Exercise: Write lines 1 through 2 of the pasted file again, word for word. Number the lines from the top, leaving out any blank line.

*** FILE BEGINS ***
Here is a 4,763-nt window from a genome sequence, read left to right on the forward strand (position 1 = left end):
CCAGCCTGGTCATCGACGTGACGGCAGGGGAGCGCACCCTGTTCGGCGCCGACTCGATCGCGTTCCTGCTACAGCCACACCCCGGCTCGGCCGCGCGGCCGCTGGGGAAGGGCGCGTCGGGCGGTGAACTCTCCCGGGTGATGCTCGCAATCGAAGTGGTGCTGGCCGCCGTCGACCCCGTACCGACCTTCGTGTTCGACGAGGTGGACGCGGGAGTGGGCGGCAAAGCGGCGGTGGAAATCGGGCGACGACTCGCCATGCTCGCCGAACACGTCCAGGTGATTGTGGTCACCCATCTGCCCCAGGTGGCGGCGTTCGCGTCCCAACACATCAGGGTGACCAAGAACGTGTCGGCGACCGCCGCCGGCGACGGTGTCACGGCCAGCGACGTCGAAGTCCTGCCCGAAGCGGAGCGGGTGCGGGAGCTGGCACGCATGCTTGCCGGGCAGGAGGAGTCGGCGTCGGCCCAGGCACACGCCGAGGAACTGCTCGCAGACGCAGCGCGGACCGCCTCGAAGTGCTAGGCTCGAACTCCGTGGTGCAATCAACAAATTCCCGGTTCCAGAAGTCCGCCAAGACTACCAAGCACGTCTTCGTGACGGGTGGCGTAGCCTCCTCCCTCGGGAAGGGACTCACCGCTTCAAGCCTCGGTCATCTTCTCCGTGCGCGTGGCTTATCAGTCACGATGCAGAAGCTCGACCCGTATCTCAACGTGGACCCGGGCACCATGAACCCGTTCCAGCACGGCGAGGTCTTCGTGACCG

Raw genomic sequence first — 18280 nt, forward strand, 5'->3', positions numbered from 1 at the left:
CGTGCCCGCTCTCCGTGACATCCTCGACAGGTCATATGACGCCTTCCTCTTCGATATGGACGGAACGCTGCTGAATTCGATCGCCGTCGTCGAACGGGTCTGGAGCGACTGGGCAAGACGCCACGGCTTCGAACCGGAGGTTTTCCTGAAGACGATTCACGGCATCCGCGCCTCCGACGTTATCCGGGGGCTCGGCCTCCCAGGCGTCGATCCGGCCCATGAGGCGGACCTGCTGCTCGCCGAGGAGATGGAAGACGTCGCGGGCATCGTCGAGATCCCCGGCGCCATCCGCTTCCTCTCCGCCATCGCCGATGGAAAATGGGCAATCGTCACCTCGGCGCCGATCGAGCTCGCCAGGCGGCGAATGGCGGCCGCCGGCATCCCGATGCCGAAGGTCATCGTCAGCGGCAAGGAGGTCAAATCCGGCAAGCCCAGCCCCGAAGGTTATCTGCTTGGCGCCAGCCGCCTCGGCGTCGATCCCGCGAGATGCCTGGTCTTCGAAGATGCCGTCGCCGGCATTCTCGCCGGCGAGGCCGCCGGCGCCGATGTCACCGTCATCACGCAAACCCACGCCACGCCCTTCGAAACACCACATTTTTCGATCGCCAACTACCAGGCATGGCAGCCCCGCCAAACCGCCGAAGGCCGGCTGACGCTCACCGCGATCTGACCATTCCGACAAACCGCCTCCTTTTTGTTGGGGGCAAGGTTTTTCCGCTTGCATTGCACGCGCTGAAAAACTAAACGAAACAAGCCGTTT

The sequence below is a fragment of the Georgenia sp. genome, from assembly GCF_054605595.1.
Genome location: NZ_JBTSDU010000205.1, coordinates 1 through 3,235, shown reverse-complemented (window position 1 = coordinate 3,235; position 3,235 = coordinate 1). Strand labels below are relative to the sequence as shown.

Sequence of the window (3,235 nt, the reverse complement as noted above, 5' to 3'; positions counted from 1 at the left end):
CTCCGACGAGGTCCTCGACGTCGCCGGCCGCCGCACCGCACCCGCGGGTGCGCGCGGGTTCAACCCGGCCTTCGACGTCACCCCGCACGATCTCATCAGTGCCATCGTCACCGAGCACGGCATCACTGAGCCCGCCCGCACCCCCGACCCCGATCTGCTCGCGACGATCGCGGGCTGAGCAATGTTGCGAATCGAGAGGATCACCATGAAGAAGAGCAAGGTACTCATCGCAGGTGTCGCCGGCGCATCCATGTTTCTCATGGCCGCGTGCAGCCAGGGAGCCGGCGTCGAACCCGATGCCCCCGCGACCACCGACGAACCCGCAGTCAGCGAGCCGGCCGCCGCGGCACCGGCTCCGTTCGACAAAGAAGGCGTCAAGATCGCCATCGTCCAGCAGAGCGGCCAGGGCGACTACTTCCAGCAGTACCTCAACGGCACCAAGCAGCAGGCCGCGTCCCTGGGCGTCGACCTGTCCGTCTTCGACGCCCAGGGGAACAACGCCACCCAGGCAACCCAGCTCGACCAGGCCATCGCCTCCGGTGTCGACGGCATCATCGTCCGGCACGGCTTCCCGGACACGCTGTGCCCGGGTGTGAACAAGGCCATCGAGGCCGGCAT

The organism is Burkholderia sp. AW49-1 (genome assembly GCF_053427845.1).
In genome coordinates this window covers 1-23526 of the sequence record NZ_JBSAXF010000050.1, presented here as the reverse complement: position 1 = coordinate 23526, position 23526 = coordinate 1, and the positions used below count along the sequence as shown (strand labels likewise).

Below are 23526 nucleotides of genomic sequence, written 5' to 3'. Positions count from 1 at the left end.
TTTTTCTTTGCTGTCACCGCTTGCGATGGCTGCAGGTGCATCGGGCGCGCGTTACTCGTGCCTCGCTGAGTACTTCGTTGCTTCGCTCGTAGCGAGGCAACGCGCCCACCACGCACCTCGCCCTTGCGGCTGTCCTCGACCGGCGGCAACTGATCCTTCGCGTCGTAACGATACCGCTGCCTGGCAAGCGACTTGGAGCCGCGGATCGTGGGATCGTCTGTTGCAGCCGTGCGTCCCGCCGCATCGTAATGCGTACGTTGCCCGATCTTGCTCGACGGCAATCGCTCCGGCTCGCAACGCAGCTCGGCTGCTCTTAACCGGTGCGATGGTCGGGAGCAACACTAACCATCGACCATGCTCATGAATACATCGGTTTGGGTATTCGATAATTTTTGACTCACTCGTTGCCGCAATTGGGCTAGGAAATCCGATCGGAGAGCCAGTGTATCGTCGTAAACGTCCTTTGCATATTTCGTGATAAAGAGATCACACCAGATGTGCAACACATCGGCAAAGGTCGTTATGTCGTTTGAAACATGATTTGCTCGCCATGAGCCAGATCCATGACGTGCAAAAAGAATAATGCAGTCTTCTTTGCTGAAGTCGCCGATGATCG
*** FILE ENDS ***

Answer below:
Here is a 4,763-nt window from a genome sequence, read left to right on the forward strand (position 1 = left end):
CCAGCCTGGTCATCGACGTGACGGCAGGGGAGCGCACCCTGTTCGGCGCCGACTCGATCGCGTTCCTGCTACAGCCACACCCCGGCTCGGCCGCGCGGCCGCTGGGGAAGGGCGCGTCGGGCGGTGAACTCTCCCGGGTGATGCTCGCAATCGAAGTGGTGCTGGCCGCCGTCGACCCCGTACCGACCTTCGTGTTCGACGAGGTGGACGCGGGAGTGGGCGGCAAAGCGGCGGTGGAAATCGGGCGACGACTCGCCATGCTCGCCGAACACGTCCAGGTGATTGTGGTCACCCATCTGCCCCAGGTGGCGGCGTTCGCGTCCCAACACATCAGGGTGACCAAGAACGTGTCGGCGACCGCCGCCGGCGACGGTGTCACGGCCAGCGACGTCGAAGTCCTGCCCGAAGCGGAGCGGGTGCGGGAGCTGGCACGCATGCTTGCCGGGCAGGAGGAGTCGGCGTCGGCCCAGGCACACGCCGAGGAACTGCTCGCAGACGCAGCGCGGACCGCCTCGAAGTGCTAGGCTCGAACTCCGTGGTGCAATCAACAAATTCCCGGTTCCAGAAGTCCGCCAAGACTACCAAGCACGTCTTCGTGACGGGTGGCGTAGCCTCCTCCCTCGGGAAGGGACTCACCGCTTCAAGCCTCGGTCATCTTCTCCGTGCGCGTGGCTTATCAGTCACGATGCAGAAGCTCGACCCGTATCTCAACGTGGACCCGGGCACCATGAACCCGTTCCAGCACGGCGAGGTCTTCGTGACCG